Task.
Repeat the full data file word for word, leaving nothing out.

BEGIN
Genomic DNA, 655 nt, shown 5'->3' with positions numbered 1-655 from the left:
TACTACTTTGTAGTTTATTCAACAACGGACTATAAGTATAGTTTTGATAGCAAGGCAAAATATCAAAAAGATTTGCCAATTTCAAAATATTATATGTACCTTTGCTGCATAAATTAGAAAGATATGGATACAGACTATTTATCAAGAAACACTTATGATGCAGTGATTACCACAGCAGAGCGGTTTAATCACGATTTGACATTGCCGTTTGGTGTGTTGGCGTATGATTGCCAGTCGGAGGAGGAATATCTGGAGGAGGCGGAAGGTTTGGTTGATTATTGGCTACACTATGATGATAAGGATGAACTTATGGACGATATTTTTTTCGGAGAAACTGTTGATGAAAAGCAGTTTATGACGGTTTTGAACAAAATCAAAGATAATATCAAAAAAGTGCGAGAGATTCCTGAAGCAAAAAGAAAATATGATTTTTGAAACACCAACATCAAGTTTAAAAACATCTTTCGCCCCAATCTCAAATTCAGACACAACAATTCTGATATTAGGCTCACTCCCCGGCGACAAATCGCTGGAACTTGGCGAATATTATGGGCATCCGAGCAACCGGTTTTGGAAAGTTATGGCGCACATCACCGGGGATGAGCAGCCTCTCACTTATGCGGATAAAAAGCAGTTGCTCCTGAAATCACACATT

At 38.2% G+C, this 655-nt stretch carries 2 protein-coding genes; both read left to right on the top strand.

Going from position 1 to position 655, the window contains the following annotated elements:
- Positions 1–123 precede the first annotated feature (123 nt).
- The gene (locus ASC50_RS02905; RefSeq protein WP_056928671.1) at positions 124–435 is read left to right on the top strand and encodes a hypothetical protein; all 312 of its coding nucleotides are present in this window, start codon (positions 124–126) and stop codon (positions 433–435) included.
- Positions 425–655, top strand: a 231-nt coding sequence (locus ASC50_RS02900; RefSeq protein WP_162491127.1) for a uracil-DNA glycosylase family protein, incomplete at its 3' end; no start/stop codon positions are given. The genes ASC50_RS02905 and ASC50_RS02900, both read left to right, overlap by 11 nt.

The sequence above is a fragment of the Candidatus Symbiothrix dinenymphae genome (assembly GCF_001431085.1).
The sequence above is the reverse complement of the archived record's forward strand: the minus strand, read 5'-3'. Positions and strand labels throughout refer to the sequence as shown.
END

Genomic DNA, 655 nt, shown 5'->3' with positions numbered 1-655 from the left:
TACTACTTTGTAGTTTATTCAACAACGGACTATAAGTATAGTTTTGATAGCAAGGCAAAATATCAAAAAGATTTGCCAATTTCAAAATATTATATGTACCTTTGCTGCATAAATTAGAAAGATATGGATACAGACTATTTATCAAGAAACACTTATGATGCAGTGATTACCACAGCAGAGCGGTTTAATCACGATTTGACATTGCCGTTTGGTGTGTTGGCGTATGATTGCCAGTCGGAGGAGGAATATCTGGAGGAGGCGGAAGGTTTGGTTGATTATTGGCTACACTATGATGATAAGGATGAACTTATGGACGATATTTTTTTCGGAGAAACTGTTGATGAAAAGCAGTTTATGACGGTTTTGAACAAAATCAAAGATAATATCAAAAAAGTGCGAGAGATTCCTGAAGCAAAAAGAAAATATGATTTTTGAAACACCAACATCAAGTTTAAAAACATCTTTCGCCCCAATCTCAAATTCAGACACAACAATTCTGATATTAGGCTCACTCCCCGGCGACAAATCGCTGGAACTTGGCGAATATTATGGGCATCCGAGCAACCGGTTTTGGAAAGTTATGGCGCACATCACCGGGGATGAGCAGCCTCTCACTTATGCGGATAAAAAGCAGTTGCTCCTGAAATCACACATT

At 38.2% G+C, this 655-nt stretch carries 2 protein-coding genes; both read left to right on the top strand.

Going from position 1 to position 655, the window contains the following annotated elements:
- Positions 1–123 precede the first annotated feature (123 nt).
- The gene (locus ASC50_RS02905; RefSeq protein WP_056928671.1) at positions 124–435 is read left to right on the top strand and encodes a hypothetical protein; all 312 of its coding nucleotides are present in this window, start codon (positions 124–126) and stop codon (positions 433–435) included.
- Positions 425–655, top strand: a 231-nt coding sequence (locus ASC50_RS02900; RefSeq protein WP_162491127.1) for a uracil-DNA glycosylase family protein, incomplete at its 3' end; no start/stop codon positions are given. The genes ASC50_RS02905 and ASC50_RS02900, both read left to right, overlap by 11 nt.

The sequence above is a fragment of the Candidatus Symbiothrix dinenymphae genome (assembly GCF_001431085.1).
The sequence above is the reverse complement of the archived record's forward strand: the minus strand, read 5'-3'. Positions and strand labels throughout refer to the sequence as shown.